Tweedy's protagonist is a Milleresque one. In "Learning How To Die", Greg Kot tells us that for a period of time, Tweedy dipped into Miller's pseudonovel, "Tropic of Cancer," as if it were a bible. He apparently went though Miller's library, as the "deepest chrome canyons of the loudest Manhattans" line reflects Miller's attitude toward urban areas like New York in his road journal, "The Air-Conditioned Nightmare" - a dead miasma of ticker tape, emotionlessness, and poverty. The love interest seems to have been fabricated by Tweedy to give some more emotional depth to the song, but the underlying idea is based upon the experiences and writing one of Tweedy's favorite scribes. He subtly references Miller's philosophies a couple more times on AGIB - especially in "Hell Is Chrome" and "Theologians."

    I find it pretty neat that Tweedy foreshadows this sort of songwriting on "Poor Places" -

    "There's bourbon on the breath of the singer you love so much
    "He takes all his words from the books that you don't read anyway."
    semipseudonymon July 09, 2007   Link
  • +1
    My InterpretationI love this song, and the more I listen to it, the more I picture Woody Guthrie. "Riding alone, town after town, toll after toll. A fixed bayonet through the great southwest to forget her" Woody travled across the nation several times during his liftime. He had traveled Route 66, he boasted, enough to run it up to 6,666, back and forth, across the county as whim and winds took him. All the while, he never seemed to find what he was looking for. "Her" could be refering to either his mother or his first wife , Mary. "A cheap sunset on a television set can upset her. But he never could" makes me think of his mother who suffer ed from huntingtons disease, that made her very easy to displease. Woody was in a way, similar to an echo. He would settle down in one place only to leave and not turn up for months. It mentions him living in loud cities and qiet mountains. Woody lived in both places several times. The chorus is what really gets me. Woody Guthrie had the need to be remembered by others and the ability to be remembered by everyone he talked to. He would try to make the biggest difference wherever he went.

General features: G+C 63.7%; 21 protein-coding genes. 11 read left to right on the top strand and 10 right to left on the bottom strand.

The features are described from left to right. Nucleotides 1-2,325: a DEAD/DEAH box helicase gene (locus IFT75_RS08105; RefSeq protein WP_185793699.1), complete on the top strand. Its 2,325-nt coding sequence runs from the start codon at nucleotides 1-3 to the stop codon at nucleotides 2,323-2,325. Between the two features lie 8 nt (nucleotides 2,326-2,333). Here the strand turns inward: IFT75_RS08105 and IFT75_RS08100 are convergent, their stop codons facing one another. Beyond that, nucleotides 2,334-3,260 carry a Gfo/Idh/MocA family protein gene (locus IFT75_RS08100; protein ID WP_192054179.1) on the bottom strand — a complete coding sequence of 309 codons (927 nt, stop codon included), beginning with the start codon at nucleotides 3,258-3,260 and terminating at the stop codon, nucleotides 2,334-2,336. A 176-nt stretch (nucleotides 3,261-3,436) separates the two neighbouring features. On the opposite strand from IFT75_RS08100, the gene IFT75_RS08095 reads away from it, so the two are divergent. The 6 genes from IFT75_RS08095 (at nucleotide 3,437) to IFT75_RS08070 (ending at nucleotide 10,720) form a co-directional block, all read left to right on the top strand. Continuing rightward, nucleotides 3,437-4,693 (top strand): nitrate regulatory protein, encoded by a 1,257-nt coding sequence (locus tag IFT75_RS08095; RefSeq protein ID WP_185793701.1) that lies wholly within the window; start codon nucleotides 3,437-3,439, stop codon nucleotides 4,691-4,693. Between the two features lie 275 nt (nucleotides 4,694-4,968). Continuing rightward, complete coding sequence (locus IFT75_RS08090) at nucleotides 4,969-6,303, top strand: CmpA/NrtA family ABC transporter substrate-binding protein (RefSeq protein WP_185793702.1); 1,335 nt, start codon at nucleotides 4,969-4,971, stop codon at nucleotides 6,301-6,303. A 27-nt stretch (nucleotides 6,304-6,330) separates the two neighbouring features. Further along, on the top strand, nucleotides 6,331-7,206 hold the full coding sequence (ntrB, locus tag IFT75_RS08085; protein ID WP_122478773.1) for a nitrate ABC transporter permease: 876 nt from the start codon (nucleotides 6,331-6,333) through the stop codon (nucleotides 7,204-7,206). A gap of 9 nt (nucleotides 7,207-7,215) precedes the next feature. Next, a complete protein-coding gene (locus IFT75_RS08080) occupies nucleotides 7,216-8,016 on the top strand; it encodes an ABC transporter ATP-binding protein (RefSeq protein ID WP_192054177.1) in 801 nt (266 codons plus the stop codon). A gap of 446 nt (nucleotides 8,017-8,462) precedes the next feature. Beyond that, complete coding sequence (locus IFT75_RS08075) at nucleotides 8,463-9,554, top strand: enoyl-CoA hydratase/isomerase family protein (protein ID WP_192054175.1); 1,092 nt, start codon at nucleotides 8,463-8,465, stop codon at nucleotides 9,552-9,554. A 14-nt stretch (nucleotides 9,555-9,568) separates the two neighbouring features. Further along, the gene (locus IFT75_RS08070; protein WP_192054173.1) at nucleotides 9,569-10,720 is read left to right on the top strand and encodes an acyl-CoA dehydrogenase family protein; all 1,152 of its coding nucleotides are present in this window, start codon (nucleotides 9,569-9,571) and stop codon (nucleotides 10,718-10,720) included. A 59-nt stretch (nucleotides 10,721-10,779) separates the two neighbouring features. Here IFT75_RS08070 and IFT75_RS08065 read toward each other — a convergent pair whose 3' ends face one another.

Although Tweedy probably didn't write this song about Woody, I know he is an inspirations to Tweedy's music. I like thinking that it's about him because as a 12 year old Okie boy, Woody Guthrie is my biggest heroe and Tweedy is my second. So it's cool to think of one of my heroes singing about my other heroe. Great song. Wilco Rocks.
    sce1301on March 17, 2010   Link
  • +1
    General Commentthis, to me, is one of wilco and tweedy's best written songs. there's just something so poetic about it and the similies and metaphors fit the subject matter perfectly.

    how can it get any better than, "Remember to remember me, standing still in your past, floating fast like a hummingbird"?
    bottlerocket88on December 06, 2010   Link
  • 0
    General Commentthe chorus is beautiful. makes me think of all those people from grade school, high school, college that you know you'll never see again after graduation. theyre just frozen in your past unchanging.
    PJ10on June 28, 2004   Link
  • 0
    General Commenti thought it was about a guy who loved a girl, but she didnt love him back. he stands still in her past as she floats around like a hummingbird
    "A cheap sunset on a television set can upset her
    But he never could" he wanted it to be meaningful, but it wouldnt happen
    thisisjimon October 22, 2004   Link
  • 0
    General CommentTo me this song is about getting out of the 'deep chrome canyons of the loudest Manhattans.' because no one could even hear him there. yet when he's in nature, like a hummingbird, he could be heard even if it was just an echo. and things like the milky way and the mountains would never let him die alone and would always provide him company. and even if there was a girl who he left behind, he has the memory of her and she has the memory of him.
    thisisfalseon October 29, 2004   Link